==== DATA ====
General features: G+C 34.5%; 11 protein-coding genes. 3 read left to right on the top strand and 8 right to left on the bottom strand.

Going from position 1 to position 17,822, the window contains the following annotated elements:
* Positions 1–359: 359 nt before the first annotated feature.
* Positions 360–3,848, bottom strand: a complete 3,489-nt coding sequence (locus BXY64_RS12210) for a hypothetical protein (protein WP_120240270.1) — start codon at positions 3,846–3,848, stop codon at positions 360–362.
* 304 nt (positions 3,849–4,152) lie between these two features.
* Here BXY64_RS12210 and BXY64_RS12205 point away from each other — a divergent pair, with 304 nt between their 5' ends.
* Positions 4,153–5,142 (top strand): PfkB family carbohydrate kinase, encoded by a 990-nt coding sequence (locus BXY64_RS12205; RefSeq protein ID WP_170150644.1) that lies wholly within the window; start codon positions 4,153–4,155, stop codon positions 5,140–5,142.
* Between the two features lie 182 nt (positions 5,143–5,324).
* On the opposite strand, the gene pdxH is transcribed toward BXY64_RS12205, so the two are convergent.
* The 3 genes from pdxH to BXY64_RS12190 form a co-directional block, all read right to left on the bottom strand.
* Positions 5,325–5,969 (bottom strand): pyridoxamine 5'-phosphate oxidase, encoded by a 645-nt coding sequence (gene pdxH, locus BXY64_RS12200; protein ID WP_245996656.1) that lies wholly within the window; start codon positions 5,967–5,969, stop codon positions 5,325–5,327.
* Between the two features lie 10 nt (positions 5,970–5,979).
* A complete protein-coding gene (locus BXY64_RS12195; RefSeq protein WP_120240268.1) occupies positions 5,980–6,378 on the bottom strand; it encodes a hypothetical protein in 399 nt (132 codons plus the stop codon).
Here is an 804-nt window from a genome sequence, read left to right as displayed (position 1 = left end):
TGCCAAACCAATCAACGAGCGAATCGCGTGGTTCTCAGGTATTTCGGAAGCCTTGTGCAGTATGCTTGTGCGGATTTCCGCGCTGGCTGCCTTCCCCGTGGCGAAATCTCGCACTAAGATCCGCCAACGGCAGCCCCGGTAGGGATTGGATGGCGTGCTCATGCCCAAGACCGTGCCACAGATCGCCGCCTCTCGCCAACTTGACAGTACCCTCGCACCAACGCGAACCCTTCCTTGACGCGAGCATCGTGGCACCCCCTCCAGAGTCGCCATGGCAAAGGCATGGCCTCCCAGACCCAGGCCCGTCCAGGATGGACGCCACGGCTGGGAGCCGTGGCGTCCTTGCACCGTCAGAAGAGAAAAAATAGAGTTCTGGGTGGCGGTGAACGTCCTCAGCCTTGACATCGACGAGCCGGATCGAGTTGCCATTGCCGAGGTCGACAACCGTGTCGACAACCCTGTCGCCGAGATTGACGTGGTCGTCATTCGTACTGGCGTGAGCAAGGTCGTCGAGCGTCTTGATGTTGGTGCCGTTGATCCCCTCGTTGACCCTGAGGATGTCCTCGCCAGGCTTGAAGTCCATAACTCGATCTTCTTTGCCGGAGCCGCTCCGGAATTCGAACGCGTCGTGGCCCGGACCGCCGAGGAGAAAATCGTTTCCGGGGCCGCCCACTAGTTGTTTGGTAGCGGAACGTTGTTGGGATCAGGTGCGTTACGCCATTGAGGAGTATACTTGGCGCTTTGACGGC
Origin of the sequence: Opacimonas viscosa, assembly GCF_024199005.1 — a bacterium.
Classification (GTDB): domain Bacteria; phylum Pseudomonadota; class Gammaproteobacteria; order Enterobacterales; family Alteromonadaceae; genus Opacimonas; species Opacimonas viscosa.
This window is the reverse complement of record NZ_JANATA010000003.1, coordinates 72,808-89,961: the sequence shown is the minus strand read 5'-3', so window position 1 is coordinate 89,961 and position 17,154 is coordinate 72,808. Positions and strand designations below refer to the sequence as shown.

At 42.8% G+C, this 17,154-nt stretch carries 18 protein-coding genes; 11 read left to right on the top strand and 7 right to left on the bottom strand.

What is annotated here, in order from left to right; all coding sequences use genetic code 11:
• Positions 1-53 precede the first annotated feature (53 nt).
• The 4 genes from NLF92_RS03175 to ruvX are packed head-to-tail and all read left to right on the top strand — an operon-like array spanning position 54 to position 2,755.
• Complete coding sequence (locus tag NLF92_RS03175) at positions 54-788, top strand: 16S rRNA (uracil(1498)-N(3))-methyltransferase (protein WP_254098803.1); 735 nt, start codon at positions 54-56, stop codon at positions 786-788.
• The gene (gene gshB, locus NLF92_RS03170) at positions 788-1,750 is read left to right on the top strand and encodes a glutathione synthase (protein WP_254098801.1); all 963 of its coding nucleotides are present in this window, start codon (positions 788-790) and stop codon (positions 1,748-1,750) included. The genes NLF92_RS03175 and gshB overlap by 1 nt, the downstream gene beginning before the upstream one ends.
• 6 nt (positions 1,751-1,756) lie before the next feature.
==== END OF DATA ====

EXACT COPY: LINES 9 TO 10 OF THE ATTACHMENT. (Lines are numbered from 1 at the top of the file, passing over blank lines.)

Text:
* On the opposite strand, the gene pdxH is transcribed toward BXY64_RS12205, so the two are convergent.
* The 3 genes from pdxH to BXY64_RS12190 form a co-directional block, all read right to left on the bottom strand.